Vietnam rising as a global financial hub: why not?

November 10, 2022 | 11:51
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For many observers, Vietnam becoming a true financial hub seems an unrealistic vision. But why shouldn’t a bustling business metropolis like Ho Chi Minh City be able to develop into an international financial centre?

The economic climate in Vietnam is characterised by great optimism. However, the biggest threat to Vietnam is likely to come from external downside risks. These include the Ukraine war, global inflation and debt policy, rising global interventionism, rising interest rates, and disrupted supply chains.

Vietnam rising as a global financial hub: why not?
Andreas Stoffers-Country director Friedrich Naumann Foundation Vietnam

In terms of economic policy, Vietnam continues to rely on the same strategy that has led to the country’s rise in the past since it moved away from a planned economy decades ago. These include a clear commitment to free trade, a healthy, manageable national budget, and an investor-friendly economic climate.

However, it is by no means given that every economically rising country will automatically be home to an international financial centre (IFC). Many industrialised countries, such as South Korea or Italy, have excellent, internationally active banks and financial institutions. But, as IFCs, their big cities do not have the same reputation as New York, London, Frankfurt, or Singapore. It is therefore not mandatory for an industrialised country, which Vietnam wants to become, to have such a thing.

The competition is fierce and creating the conditions is a Herculean task, especially for a still developing country like Vietnam. Nevertheless, there is a great attraction in offering the financial industry a new haven alongside other industries, and Vietnam has some advantages.

First and foremost is the professionalisation of Vietnam’s banking system. Within the long process preparing for the creation of a financial hub, the Vietnamese banking industry will face great pressure to reform. It will require a concerted effort to increase professionalism, clean up the market, improve the equity and bond markets, and introduce a reliable rating system. This will massively increase the competitiveness of Vietnamese banks.

Spillover effects for other industries is the second factor. The creation of a financial hub in Vietnam will have positive effects in many areas of industry. Certainly, physical proximity to financial institutions is no longer necessary in this age of digitalisation. Nevertheless, it cannot be denied that a professionalised banking system consisting of international and national credit institutions also improves conditions for local investors. This is proven by the many other financial centres around the world, in whose environment other industrial and commercial enterprises also thrive.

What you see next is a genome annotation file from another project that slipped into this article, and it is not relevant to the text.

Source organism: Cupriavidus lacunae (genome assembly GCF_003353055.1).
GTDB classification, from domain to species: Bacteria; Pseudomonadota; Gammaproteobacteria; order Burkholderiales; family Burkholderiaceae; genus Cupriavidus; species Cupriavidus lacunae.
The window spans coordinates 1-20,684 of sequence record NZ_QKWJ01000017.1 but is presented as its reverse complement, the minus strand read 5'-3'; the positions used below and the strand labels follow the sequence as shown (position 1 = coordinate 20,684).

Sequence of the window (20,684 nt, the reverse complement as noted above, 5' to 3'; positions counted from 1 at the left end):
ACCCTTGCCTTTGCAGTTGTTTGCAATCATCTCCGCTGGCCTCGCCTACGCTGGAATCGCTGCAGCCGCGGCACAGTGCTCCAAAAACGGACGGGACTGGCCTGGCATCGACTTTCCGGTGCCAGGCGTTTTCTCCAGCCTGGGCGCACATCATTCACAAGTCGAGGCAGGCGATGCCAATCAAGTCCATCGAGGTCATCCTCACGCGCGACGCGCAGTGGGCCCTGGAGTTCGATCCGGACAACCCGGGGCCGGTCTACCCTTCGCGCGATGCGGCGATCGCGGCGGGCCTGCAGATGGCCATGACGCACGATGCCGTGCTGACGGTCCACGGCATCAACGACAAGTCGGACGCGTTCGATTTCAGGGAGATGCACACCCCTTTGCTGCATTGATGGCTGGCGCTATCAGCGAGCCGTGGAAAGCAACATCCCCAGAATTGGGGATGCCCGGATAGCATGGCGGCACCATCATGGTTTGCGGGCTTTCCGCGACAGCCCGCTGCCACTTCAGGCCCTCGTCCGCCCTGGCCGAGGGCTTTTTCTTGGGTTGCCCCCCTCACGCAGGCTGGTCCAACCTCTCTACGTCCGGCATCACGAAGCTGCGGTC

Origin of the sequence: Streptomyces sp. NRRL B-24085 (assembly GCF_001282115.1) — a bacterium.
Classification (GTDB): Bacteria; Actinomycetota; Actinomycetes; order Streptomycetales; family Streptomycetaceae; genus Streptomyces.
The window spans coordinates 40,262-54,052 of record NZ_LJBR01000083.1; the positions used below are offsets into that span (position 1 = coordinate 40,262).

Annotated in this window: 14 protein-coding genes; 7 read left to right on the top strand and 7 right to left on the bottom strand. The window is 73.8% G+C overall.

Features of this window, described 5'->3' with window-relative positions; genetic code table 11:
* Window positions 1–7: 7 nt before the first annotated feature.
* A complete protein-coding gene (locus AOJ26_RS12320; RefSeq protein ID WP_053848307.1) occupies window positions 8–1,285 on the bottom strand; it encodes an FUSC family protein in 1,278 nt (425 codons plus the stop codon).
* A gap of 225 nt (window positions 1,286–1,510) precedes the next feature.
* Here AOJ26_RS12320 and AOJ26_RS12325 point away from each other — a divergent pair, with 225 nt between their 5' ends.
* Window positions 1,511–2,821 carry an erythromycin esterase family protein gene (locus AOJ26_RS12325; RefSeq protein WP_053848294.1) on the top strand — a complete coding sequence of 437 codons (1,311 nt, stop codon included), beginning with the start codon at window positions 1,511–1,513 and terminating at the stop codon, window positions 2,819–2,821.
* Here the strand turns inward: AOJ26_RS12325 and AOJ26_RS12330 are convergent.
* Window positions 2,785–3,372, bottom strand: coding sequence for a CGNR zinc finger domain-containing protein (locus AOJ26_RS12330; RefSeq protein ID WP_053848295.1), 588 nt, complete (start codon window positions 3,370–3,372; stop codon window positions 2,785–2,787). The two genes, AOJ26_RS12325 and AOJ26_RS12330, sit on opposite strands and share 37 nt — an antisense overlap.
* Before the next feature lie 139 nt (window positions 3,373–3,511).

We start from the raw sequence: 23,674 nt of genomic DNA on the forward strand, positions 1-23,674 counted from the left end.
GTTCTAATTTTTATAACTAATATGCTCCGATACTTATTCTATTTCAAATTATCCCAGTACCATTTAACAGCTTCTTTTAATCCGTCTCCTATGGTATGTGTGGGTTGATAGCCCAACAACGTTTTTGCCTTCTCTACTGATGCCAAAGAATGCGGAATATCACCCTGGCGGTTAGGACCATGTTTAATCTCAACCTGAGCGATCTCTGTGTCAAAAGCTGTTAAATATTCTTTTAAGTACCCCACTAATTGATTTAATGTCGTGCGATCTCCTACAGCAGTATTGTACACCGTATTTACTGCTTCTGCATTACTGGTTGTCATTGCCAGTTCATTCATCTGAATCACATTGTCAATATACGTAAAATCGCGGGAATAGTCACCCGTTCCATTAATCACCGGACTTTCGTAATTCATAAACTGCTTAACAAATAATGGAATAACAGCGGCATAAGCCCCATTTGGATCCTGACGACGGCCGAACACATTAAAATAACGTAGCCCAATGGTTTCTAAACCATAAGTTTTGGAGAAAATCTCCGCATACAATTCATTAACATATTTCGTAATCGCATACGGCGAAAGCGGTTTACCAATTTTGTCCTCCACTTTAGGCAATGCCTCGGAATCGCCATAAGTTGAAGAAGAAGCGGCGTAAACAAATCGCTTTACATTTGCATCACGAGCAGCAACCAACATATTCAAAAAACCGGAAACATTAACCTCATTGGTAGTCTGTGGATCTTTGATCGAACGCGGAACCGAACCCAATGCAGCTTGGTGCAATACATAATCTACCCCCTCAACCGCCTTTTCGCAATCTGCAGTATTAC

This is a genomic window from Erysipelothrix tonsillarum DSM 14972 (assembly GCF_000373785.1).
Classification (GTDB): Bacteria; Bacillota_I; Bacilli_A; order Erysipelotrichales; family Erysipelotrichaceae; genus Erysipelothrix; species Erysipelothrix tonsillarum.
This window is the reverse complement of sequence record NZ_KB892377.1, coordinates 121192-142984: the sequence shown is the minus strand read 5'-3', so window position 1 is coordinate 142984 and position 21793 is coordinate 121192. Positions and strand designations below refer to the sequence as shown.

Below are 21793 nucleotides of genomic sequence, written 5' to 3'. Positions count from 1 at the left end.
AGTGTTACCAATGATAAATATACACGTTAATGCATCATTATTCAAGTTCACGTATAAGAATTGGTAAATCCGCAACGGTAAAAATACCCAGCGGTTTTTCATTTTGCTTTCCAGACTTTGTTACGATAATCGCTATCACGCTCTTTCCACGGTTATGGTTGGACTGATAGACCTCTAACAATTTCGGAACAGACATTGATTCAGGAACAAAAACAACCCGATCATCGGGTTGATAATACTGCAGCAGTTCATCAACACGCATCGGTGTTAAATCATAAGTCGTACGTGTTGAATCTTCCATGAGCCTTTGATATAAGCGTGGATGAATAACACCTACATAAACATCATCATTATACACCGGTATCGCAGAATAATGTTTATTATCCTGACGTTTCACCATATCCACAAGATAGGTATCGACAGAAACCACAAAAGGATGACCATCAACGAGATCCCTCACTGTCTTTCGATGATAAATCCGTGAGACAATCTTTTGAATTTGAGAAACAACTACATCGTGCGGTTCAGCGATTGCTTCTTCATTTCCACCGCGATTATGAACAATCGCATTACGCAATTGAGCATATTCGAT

Thirdly, Vietnam has already proven to be an interesting destination for foreign investment. Moreover, the domestic market is also developing splendidly. The presence of a financial hub would add another fascinating facet to Vietnam’s international reputation. The best example of this is Dubai, which has now acquired a superb reputation as a hub.

A few years ago, Dubai was known for its desert, sun, and an excellent duty-free shop at the airport. Since then, Dubai’s positioning as a financial hub has made a huge contribution to its overhaul. Many companies now have their headquarters in this small sultanate on the Persian Gulf. The Dubai IFC is now the leading financial centre for the Middle East, Africa, and South Asia, which includes 72 countries with a population of about three billion people and a nominal GDP of $8 trillion.

Today, Dubai’s IFC offers one of the most comprehensive fintech and venture capital environments in the region, including cost-effective licensing solutions, fit-for-purpose regulation, innovative acceleration programmes, and funding for growth-stage startups. In my opinion, Dubai could serve – to a certain extent – as a role model.

Having worked as a banker in Germany and Vietnam for almost two decades, I can recognise where opportunities in the financial industry arise. And in my opinion, these can be found in Vietnam. In my discussions with University of Economic Ho Chi Minh City, which I consider as one of the leading universities in the country, I have already discussed various ideas. Personally, I think the city has a particularly promising future as a location for a financial hub, as the city and its surroundings are already home to many international companies, including banks and fintech groups.

In addition, the city offers expatriates and Vietnamese experts a liveable living and working environment. If public transport is further expanded, it would also be conceivable to develop a financial hub in cooperation with one of the neighbouring provinces, such as the southern province of Binh Duong. Besides virtual, digital offerings, a brick-and-mortar business is still required.

An essential prerequisite is that decisions are made by policymakers and the necessary conditions are created. The creation of a financial hub is a mammoth project and it will definitely not be done overnight, but it is worthwhile for Vietnam to work on it. I consider this project to be one of the most important and forward-looking projects in Vietnam. The nation is at the centre of one of the most prosperous regions in the world. Now is the time for an Asia-Pacific Century, and that includes a future financial centre in Ho Chi Minh City.

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By Andreas Stoffers

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